CJI: Collegium necessary to ensure independence of judiciary: CJI | india news
Chief Justice Said, “Why was the collegium system created? It was prepared for the simple reason of upholding the independence of the judiciary, which is a core value. And if the judiciary is to be truly independent, it must be protected from outside influences. This is the inherent feature and purpose of forming the collegium (system). However, we are making the judge selection process more transparent.
Include government representatives in the collegium: Union Law Minister writes to CJI
Speaking at the India Today Conclave, he said, “If there was any pressure from the government Supreme CourtWould you have expected the SC to write a judgment on the selection of the Chief Election Commissioner and Election Commissioner (where the SC formed a panel including the CJI for their selection).
CJI defends making IB’s inputs public, says no source mentioned
Elaborating on the judge-selection-judge system, the CJI said that the Collegium takes a call only after considering the names of the candidates. Department of Justice The IB’s report on each candidate is accompanied by its comments.
“There has been a demand for more transparency. When we appoint judges to the Supreme Court, the Chief Justice and the four senior-most judges of the Supreme Court look at merit and professional competence. In the Collegium, we scrutinize the decisions of the people who come in the field of view. We also take into account their seniority. We also consider the wider sense of inclusion in terms of gender, marginalized communities, SC/ST communities apart from representatives of minority communities. But there is merit in the vortex of ideas. We try to give representation to different states, classes and communities.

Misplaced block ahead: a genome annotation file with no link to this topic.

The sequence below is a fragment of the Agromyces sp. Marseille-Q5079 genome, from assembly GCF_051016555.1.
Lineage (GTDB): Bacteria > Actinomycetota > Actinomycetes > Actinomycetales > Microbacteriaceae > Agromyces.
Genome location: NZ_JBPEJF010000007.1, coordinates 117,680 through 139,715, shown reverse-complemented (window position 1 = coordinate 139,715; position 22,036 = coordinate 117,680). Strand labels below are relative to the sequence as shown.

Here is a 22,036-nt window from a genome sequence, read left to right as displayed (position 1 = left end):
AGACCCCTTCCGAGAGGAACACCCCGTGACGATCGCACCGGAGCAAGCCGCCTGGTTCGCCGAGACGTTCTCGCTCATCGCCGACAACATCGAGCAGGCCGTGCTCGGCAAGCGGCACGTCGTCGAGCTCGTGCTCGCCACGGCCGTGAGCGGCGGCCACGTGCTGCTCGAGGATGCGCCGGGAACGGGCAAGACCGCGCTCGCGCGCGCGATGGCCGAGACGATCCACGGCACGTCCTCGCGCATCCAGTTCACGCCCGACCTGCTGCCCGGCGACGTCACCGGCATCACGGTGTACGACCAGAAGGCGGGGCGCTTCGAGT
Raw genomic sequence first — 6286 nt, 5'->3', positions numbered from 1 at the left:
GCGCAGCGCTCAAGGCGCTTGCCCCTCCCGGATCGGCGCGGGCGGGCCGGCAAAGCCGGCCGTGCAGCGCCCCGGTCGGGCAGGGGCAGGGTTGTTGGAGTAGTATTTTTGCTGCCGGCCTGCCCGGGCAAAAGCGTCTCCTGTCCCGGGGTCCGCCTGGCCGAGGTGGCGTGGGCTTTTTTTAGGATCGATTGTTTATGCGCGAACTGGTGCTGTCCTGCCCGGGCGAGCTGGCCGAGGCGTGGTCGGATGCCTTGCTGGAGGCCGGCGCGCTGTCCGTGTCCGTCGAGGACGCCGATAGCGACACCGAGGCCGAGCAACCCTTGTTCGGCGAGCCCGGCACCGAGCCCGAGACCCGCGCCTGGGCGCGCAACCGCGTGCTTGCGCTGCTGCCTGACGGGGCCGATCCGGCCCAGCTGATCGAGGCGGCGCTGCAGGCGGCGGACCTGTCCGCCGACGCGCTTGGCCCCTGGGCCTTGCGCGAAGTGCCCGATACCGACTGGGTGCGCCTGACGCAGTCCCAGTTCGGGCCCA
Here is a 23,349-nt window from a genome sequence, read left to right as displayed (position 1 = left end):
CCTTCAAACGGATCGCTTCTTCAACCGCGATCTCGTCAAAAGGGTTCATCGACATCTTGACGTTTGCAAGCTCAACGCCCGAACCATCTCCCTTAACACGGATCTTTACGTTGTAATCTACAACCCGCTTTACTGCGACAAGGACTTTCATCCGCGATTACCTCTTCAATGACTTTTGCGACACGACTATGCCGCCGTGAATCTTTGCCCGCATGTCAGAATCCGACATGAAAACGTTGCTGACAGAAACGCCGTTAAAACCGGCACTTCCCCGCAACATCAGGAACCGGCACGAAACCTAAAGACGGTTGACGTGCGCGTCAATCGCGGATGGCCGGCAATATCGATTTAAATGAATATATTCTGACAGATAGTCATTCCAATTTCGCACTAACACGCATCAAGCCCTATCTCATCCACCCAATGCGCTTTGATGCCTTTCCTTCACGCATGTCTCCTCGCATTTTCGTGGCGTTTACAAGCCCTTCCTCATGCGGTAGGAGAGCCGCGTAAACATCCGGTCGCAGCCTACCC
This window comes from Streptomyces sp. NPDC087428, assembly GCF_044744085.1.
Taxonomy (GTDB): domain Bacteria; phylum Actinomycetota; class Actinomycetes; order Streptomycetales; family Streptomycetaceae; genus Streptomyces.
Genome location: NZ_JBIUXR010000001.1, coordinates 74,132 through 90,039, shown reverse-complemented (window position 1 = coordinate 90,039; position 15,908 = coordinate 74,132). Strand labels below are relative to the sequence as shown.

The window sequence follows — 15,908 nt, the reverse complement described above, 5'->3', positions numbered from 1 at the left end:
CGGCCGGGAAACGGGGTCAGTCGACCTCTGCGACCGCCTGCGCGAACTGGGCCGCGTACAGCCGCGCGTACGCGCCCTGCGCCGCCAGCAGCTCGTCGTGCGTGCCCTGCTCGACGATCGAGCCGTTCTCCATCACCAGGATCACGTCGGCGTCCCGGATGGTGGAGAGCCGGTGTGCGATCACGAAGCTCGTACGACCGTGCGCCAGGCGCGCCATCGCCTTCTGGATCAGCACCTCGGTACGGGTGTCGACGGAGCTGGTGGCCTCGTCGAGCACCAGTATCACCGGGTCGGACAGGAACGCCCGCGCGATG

on law minister kiran rijijuObjection to making the resolution of the collegium public Raw And the IB input on the recommendation of an openly gay candidate for appointment as a judge of the Delhi High Court, the CJI said, “The Law Minister has a perception and I, as CJI, have a perception. What’s the difference in perception? Is evil? We have to deal with differences of perception within the judiciary. I dare say there are differences of perception within the government, but we deal with it with strong constitutional statesmanship.
“I don’t want to associate this issue with the law minister because of his perception,” he said. The candidate in question has been open about his sexual orientation. IB is open about this. It’s not making IB open source to put anyone’s life at risk. We held that a person’s sexual orientation has nothing to do with a candidate’s constitutional eligibility to hold the constitutional office of a High Court Judge.
On speculation about government pressure on the judiciary’s decision-making process, the CJI said, “I have been a constitutional court judge for 23 years…the longest I have been. Nobody asked me to decide a case in a particular way.” I also don’t tell a colleague how to decide a matter before him. There is no question of pressure from the executive or political branch on how to decide a matter. But, yes, There is a lot of intellectual pressure on how to do complete justice.